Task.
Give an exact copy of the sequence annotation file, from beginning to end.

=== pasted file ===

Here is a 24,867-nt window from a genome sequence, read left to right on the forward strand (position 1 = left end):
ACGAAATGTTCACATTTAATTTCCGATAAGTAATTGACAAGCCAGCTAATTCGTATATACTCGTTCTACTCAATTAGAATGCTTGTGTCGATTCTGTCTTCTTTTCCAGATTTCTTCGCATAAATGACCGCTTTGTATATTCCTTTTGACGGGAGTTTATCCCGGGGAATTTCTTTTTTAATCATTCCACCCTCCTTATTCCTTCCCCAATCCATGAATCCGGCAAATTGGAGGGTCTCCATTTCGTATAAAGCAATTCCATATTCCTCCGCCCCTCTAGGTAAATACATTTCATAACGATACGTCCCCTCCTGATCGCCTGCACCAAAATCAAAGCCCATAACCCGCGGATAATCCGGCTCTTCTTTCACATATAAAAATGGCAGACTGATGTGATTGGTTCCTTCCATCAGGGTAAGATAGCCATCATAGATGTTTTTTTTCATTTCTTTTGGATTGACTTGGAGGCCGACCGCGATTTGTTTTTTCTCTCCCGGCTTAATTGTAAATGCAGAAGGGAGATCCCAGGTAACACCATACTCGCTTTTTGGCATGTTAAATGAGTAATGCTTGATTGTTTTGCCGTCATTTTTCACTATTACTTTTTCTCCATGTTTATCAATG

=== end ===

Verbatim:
Here is a 24,867-nt window from a genome sequence, read left to right on the forward strand (position 1 = left end):
ACGAAATGTTCACATTTAATTTCCGATAAGTAATTGACAAGCCAGCTAATTCGTATATACTCGTTCTACTCAATTAGAATGCTTGTGTCGATTCTGTCTTCTTTTCCAGATTTCTTCGCATAAATGACCGCTTTGTATATTCCTTTTGACGGGAGTTTATCCCGGGGAATTTCTTTTTTAATCATTCCACCCTCCTTATTCCTTCCCCAATCCATGAATCCGGCAAATTGGAGGGTCTCCATTTCGTATAAAGCAATTCCATATTCCTCCGCCCCTCTAGGTAAATACATTTCATAACGATACGTCCCCTCCTGATCGCCTGCACCAAAATCAAAGCCCATAACCCGCGGATAATCCGGCTCTTCTTTCACATATAAAAATGGCAGACTGATGTGATTGGTTCCTTCCATCAGGGTAAGATAGCCATCATAGATGTTTTTTTTCATTTCTTTTGGATTGACTTGGAGGCCGACCGCGATTTGTTTTTTCTCTCCCGGCTTAATTGTAAATGCAGAAGGGAGATCCCAGGTAACACCATACTCGCTTTTTGGCATGTTAAATGAGTAATGCTTGATTGTTTTGCCGTCATTTTTCACTATTACTTTTTCTCCATGTTTATCAATG